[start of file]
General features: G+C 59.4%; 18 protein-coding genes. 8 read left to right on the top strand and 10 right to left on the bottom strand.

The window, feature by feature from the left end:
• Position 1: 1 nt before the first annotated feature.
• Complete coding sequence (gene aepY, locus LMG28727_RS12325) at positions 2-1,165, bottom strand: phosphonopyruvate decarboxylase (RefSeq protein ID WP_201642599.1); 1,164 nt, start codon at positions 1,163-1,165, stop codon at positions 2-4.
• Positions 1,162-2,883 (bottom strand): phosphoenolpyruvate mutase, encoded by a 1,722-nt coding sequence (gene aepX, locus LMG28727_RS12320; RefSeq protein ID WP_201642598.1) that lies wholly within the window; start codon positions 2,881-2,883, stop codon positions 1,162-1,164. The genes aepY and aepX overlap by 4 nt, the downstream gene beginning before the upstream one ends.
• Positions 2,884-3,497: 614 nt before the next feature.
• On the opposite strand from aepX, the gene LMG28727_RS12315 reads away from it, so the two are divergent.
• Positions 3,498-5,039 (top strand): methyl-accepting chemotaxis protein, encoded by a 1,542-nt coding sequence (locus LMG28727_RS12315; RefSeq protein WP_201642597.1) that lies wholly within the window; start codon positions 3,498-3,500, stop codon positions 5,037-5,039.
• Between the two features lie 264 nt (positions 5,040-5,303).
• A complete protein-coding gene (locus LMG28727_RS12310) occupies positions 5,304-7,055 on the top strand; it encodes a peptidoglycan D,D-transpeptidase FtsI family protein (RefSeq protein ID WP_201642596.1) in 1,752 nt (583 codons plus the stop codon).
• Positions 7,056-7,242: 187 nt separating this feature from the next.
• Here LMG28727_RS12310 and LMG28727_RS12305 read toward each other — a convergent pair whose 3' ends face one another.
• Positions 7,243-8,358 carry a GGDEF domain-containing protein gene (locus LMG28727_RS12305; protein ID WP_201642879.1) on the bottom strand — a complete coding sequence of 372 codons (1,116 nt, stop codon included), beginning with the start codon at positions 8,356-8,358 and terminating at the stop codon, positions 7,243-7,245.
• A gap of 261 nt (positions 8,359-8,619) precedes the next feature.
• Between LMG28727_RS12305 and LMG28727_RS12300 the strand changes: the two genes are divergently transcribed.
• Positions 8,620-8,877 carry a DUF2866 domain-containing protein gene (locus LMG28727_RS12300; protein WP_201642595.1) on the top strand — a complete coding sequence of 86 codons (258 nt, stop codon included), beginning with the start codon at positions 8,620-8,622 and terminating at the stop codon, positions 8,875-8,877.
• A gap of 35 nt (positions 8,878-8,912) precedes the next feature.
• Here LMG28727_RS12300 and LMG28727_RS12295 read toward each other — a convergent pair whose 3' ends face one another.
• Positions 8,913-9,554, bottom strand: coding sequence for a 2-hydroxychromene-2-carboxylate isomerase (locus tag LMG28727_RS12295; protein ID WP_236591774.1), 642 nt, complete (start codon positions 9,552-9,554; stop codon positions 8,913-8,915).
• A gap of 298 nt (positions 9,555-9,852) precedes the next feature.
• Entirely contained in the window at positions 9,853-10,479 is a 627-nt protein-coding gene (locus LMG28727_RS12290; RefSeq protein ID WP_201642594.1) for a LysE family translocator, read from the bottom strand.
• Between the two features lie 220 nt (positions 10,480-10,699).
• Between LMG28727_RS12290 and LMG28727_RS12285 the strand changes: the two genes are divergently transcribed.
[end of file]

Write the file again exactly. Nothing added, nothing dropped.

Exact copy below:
General features: G+C 59.4%; 18 protein-coding genes. 8 read left to right on the top strand and 10 right to left on the bottom strand.

The window, feature by feature from the left end:
• Position 1: 1 nt before the first annotated feature.
• Complete coding sequence (gene aepY, locus LMG28727_RS12325) at positions 2-1,165, bottom strand: phosphonopyruvate decarboxylase (RefSeq protein ID WP_201642599.1); 1,164 nt, start codon at positions 1,163-1,165, stop codon at positions 2-4.
• Positions 1,162-2,883 (bottom strand): phosphoenolpyruvate mutase, encoded by a 1,722-nt coding sequence (gene aepX, locus LMG28727_RS12320; RefSeq protein ID WP_201642598.1) that lies wholly within the window; start codon positions 2,881-2,883, stop codon positions 1,162-1,164. The genes aepY and aepX overlap by 4 nt, the downstream gene beginning before the upstream one ends.
• Positions 2,884-3,497: 614 nt before the next feature.
• On the opposite strand from aepX, the gene LMG28727_RS12315 reads away from it, so the two are divergent.
• Positions 3,498-5,039 (top strand): methyl-accepting chemotaxis protein, encoded by a 1,542-nt coding sequence (locus LMG28727_RS12315; RefSeq protein WP_201642597.1) that lies wholly within the window; start codon positions 3,498-3,500, stop codon positions 5,037-5,039.
• Between the two features lie 264 nt (positions 5,040-5,303).
• A complete protein-coding gene (locus LMG28727_RS12310) occupies positions 5,304-7,055 on the top strand; it encodes a peptidoglycan D,D-transpeptidase FtsI family protein (RefSeq protein ID WP_201642596.1) in 1,752 nt (583 codons plus the stop codon).
• Positions 7,056-7,242: 187 nt separating this feature from the next.
• Here LMG28727_RS12310 and LMG28727_RS12305 read toward each other — a convergent pair whose 3' ends face one another.
• Positions 7,243-8,358 carry a GGDEF domain-containing protein gene (locus LMG28727_RS12305; protein ID WP_201642879.1) on the bottom strand — a complete coding sequence of 372 codons (1,116 nt, stop codon included), beginning with the start codon at positions 8,356-8,358 and terminating at the stop codon, positions 7,243-7,245.
• A gap of 261 nt (positions 8,359-8,619) precedes the next feature.
• Between LMG28727_RS12305 and LMG28727_RS12300 the strand changes: the two genes are divergently transcribed.
• Positions 8,620-8,877 carry a DUF2866 domain-containing protein gene (locus LMG28727_RS12300; protein WP_201642595.1) on the top strand — a complete coding sequence of 86 codons (258 nt, stop codon included), beginning with the start codon at positions 8,620-8,622 and terminating at the stop codon, positions 8,875-8,877.
• A gap of 35 nt (positions 8,878-8,912) precedes the next feature.
• Here LMG28727_RS12300 and LMG28727_RS12295 read toward each other — a convergent pair whose 3' ends face one another.
• Positions 8,913-9,554, bottom strand: coding sequence for a 2-hydroxychromene-2-carboxylate isomerase (locus tag LMG28727_RS12295; protein ID WP_236591774.1), 642 nt, complete (start codon positions 9,552-9,554; stop codon positions 8,913-8,915).
• A gap of 298 nt (positions 9,555-9,852) precedes the next feature.
• Entirely contained in the window at positions 9,853-10,479 is a 627-nt protein-coding gene (locus LMG28727_RS12290; RefSeq protein ID WP_201642594.1) for a LysE family translocator, read from the bottom strand.
• Between the two features lie 220 nt (positions 10,480-10,699).
• Between LMG28727_RS12290 and LMG28727_RS12285 the strand changes: the two genes are divergently transcribed.